The game is designed in a way for you to rely on Otus’ friends to navigate different areas and temples. For example, Geddy has a laser pistol that’s great for taking down enemies, and the occasional wooden box. Another friend, Alphonse, has a fire-shotgun that’s great for breaking down walls, vines, etc. You’ll encounter more friends throughout the story that will open up more possibilities for exploration and offense/defense. While this may seem cumbersome at first, it quickly becomes thrilling as you’re swapping between friends on the fly while dodging enemies. I found the strategic element of the combat in Owlboy to be difficult, but never frustrating.

Another aspect of the gameplay I thoroughly enjoyed was how upgrades are handled. As you play through the game, you’ll collect coins that are yours to keep throughout your play. You’ll eventually come across a shop whose owner is either hyped up on sugar or mildly crazy. Here you’ll find that upgrades are unlocked based on how many coins you have collected. Want Geddy’s pistol upgrade? You’ll need to collect 200 coins (I can’t recall what the actual amount is so I’m using 200 as an illustration). At 500 coins, you’ll unlock a new upgrade for Otus. At 600, you’ll get a health upgrade. This system encouraged me to grab as many coins as I could because I always knew what I was going for. Sure, in some ways it’s similar to other games but in Owlboy, it was so streamlined that I appreciated it, greatly.

The only point of contention I had with Owlboy was that, at two points toward the end of the game, I had a difficult time figuring out where to go next. While this did net me some extra coins due to exploration, it was a little frustrating that I felt lost. However, this may not happen to everyone else playing the game.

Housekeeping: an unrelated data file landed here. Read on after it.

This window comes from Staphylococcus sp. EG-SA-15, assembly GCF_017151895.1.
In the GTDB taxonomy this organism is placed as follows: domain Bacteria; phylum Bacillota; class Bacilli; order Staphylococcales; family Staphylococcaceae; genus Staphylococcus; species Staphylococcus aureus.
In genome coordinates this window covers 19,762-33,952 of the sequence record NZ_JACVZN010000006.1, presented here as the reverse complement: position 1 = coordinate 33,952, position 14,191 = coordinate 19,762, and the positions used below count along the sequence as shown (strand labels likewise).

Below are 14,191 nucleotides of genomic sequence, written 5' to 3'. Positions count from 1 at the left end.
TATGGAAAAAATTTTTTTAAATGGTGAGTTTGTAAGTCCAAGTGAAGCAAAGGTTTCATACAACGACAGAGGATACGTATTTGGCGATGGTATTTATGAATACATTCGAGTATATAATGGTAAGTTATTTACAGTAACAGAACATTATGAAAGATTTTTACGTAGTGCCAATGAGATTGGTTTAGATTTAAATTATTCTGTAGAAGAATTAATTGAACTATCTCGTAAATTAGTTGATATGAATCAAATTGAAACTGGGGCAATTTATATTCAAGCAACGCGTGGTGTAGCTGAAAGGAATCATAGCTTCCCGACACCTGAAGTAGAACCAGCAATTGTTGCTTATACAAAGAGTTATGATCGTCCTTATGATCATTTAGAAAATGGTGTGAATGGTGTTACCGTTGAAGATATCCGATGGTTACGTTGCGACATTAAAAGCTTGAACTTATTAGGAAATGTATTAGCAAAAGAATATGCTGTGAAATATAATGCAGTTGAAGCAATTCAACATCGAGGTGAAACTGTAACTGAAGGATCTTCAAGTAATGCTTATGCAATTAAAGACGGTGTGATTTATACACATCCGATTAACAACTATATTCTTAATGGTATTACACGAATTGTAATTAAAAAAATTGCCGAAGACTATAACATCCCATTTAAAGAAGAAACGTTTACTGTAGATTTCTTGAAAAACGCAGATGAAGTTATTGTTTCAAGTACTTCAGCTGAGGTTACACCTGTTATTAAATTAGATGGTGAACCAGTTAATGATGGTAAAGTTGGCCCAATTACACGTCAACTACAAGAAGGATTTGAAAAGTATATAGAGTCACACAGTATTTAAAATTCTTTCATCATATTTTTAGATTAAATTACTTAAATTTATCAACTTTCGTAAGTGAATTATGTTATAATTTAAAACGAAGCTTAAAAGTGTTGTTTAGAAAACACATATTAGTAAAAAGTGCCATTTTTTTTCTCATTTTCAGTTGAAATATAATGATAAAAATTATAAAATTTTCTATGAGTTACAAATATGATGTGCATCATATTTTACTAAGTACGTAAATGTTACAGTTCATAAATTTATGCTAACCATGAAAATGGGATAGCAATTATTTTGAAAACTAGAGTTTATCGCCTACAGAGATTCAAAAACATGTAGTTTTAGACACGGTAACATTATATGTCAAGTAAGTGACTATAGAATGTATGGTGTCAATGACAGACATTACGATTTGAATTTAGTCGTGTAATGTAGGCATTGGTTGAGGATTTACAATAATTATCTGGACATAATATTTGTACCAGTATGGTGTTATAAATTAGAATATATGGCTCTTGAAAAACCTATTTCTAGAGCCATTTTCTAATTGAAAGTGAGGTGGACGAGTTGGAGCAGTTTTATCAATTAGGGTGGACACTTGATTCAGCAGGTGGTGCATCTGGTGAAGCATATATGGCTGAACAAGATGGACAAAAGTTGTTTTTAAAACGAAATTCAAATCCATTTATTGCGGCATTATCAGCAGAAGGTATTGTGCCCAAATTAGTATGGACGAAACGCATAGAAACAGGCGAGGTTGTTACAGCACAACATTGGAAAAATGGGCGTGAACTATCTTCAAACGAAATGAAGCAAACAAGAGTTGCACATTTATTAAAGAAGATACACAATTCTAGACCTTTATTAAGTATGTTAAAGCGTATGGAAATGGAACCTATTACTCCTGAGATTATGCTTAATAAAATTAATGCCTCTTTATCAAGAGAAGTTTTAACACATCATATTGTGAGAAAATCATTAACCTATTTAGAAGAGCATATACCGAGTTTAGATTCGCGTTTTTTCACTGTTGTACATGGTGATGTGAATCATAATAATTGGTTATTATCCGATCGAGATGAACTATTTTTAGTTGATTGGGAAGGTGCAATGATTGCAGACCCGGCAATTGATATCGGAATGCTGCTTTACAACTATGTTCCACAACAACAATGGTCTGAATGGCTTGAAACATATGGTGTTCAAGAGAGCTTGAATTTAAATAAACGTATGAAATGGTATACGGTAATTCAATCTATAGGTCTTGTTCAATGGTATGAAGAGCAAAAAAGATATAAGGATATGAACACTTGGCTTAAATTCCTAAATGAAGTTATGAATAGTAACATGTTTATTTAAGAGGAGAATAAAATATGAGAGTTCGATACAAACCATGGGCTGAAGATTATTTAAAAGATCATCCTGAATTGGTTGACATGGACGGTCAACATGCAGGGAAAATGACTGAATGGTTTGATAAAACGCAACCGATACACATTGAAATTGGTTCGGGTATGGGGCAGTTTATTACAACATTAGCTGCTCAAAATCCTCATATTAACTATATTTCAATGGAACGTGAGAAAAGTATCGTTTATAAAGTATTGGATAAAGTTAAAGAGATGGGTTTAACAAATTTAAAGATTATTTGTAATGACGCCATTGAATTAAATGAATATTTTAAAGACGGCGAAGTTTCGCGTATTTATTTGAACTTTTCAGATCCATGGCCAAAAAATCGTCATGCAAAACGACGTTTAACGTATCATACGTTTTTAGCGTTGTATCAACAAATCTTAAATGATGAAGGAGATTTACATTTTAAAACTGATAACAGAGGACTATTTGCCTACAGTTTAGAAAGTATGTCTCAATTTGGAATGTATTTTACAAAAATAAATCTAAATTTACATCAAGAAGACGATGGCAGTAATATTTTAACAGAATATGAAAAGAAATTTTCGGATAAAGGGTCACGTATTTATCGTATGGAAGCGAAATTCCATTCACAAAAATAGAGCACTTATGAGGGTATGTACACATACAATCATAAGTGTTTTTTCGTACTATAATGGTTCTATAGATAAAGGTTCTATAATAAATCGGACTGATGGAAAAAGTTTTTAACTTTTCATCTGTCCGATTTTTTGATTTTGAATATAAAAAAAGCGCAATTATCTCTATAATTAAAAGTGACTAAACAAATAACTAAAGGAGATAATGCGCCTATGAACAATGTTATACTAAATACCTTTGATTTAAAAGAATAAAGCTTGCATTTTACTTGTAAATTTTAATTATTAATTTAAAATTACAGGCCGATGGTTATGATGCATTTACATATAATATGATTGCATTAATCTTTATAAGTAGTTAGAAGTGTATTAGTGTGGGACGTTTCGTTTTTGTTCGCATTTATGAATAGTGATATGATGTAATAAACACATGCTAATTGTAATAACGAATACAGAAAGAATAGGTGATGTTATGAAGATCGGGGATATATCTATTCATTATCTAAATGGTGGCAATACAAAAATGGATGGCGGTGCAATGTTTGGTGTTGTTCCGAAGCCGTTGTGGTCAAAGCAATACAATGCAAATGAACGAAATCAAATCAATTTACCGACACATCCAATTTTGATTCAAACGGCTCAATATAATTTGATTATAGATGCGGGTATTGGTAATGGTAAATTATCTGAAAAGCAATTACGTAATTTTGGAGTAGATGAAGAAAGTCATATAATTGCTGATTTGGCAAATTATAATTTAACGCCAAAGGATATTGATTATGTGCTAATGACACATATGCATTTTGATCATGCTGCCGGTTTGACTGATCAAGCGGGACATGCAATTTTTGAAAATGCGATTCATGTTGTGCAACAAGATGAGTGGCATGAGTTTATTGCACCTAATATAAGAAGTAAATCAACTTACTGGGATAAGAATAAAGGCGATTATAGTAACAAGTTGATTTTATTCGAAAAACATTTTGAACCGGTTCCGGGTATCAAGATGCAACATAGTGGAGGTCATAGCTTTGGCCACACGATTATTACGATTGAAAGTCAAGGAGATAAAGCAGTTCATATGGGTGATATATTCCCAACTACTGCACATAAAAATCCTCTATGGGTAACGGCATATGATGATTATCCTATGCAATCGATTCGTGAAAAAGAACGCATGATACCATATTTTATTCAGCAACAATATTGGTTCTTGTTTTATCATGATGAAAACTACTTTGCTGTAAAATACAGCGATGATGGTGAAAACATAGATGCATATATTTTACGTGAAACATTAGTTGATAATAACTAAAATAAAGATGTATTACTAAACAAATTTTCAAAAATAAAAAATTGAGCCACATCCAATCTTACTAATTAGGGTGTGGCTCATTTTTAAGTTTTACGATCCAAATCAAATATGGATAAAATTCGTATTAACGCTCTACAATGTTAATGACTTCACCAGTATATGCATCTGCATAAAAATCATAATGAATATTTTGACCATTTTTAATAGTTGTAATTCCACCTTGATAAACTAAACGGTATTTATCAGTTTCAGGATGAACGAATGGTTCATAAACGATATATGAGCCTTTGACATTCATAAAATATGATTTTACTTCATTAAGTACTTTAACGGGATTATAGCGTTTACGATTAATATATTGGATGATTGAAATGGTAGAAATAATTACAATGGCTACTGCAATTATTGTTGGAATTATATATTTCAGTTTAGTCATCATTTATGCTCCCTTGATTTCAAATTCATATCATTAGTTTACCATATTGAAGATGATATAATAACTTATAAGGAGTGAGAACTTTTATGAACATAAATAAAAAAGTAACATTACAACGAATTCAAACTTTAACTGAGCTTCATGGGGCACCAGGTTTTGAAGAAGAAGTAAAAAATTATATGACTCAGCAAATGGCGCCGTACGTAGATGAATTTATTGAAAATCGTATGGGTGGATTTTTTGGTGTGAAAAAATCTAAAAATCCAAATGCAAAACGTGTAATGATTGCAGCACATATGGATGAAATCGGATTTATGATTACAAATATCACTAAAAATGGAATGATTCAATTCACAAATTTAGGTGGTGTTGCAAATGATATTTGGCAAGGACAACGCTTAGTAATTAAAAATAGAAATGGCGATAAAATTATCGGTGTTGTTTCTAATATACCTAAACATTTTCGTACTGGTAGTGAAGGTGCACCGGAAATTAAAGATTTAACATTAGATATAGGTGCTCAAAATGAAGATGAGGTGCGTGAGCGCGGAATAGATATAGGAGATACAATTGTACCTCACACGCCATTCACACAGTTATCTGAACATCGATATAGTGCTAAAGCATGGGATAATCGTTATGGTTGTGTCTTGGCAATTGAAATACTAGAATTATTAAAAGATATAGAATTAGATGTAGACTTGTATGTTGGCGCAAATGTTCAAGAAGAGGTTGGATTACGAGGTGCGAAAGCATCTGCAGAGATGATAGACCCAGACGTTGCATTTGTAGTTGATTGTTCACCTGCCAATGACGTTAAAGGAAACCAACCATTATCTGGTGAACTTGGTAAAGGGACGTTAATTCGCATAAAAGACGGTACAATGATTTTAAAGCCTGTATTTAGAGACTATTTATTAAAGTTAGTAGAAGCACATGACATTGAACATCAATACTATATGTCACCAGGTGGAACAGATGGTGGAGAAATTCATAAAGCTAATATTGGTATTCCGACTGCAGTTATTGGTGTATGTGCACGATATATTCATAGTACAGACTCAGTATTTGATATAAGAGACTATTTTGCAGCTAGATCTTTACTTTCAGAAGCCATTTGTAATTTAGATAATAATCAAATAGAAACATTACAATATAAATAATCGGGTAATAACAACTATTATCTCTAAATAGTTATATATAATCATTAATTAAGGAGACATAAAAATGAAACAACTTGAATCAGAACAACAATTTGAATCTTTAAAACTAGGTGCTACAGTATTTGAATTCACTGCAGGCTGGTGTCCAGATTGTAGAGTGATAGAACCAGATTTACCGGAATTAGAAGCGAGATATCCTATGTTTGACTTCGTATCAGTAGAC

I’m not going to lie, the soundtrack for Owlboy is solid. I am listening to it while writing this review. In many ways, it reminds me of Ori and the Blind Forest’s soundtrack with songs that lift you, soaring amongst the clouds with the owls while other tracks ensnare you with dread at the looming pirate threat. It’s an evocative soundtrack and one that’s sure to stay in your head, long after you’ve finished your play-session.

Each song fits their area in the game, as well. Upon first entering the Owl Temple, you’re greeted with wondrous, mysterious notes that push you to explore. As you’re resting in Vellie, the music is peaceful yet enthused with the smallest hint of energy to make you want to go back out to the world. The final area in the game has some of the most ominous, mysterious, and thrilling music of any game I’ve played yet. The music is just incredible!


Owlboy surprised me. When I first started playing, the slow-burn of the narrative had me worried but the gameplay kept me going to the explosive opening of the game. I thoroughly enjoyed Owlboy, despite the slightly sluggish/floaty flight controls and the slow pacing of the intro. The art in the game is some of the best in gaming, the music is fantastic (seriously, I’m about to hit Purchase on the album in iTunes), and the character development is something we all can relate to on some level. Seriously, go play Owlboy and enjoy!